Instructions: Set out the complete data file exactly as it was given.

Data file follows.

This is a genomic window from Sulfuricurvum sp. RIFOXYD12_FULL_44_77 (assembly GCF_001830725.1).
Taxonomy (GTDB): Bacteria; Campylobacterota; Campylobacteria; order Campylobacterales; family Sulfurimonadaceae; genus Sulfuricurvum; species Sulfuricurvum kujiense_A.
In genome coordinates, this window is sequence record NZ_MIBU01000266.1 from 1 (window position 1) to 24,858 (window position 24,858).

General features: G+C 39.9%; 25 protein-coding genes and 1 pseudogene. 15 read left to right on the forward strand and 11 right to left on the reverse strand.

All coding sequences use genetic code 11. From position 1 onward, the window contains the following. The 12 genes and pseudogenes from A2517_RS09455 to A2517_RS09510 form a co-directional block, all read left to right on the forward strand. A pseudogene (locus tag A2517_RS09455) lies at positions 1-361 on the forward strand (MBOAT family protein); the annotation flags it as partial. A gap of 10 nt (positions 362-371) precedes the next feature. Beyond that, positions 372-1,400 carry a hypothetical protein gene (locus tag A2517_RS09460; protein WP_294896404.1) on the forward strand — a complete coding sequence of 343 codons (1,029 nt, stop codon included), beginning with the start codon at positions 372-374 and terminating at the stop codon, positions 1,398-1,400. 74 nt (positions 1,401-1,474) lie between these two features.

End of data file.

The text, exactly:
This is a genomic window from Sulfuricurvum sp. RIFOXYD12_FULL_44_77 (assembly GCF_001830725.1).
Taxonomy (GTDB): Bacteria; Campylobacterota; Campylobacteria; order Campylobacterales; family Sulfurimonadaceae; genus Sulfuricurvum; species Sulfuricurvum kujiense_A.
In genome coordinates, this window is sequence record NZ_MIBU01000266.1 from 1 (window position 1) to 24,858 (window position 24,858).

General features: G+C 39.9%; 25 protein-coding genes and 1 pseudogene. 15 read left to right on the forward strand and 11 right to left on the reverse strand.

All coding sequences use genetic code 11. From position 1 onward, the window contains the following. The 12 genes and pseudogenes from A2517_RS09455 to A2517_RS09510 form a co-directional block, all read left to right on the forward strand. A pseudogene (locus tag A2517_RS09455) lies at positions 1-361 on the forward strand (MBOAT family protein); the annotation flags it as partial. A gap of 10 nt (positions 362-371) precedes the next feature. Beyond that, positions 372-1,400 carry a hypothetical protein gene (locus tag A2517_RS09460; protein WP_294896404.1) on the forward strand — a complete coding sequence of 343 codons (1,029 nt, stop codon included), beginning with the start codon at positions 372-374 and terminating at the stop codon, positions 1,398-1,400. 74 nt (positions 1,401-1,474) lie between these two features.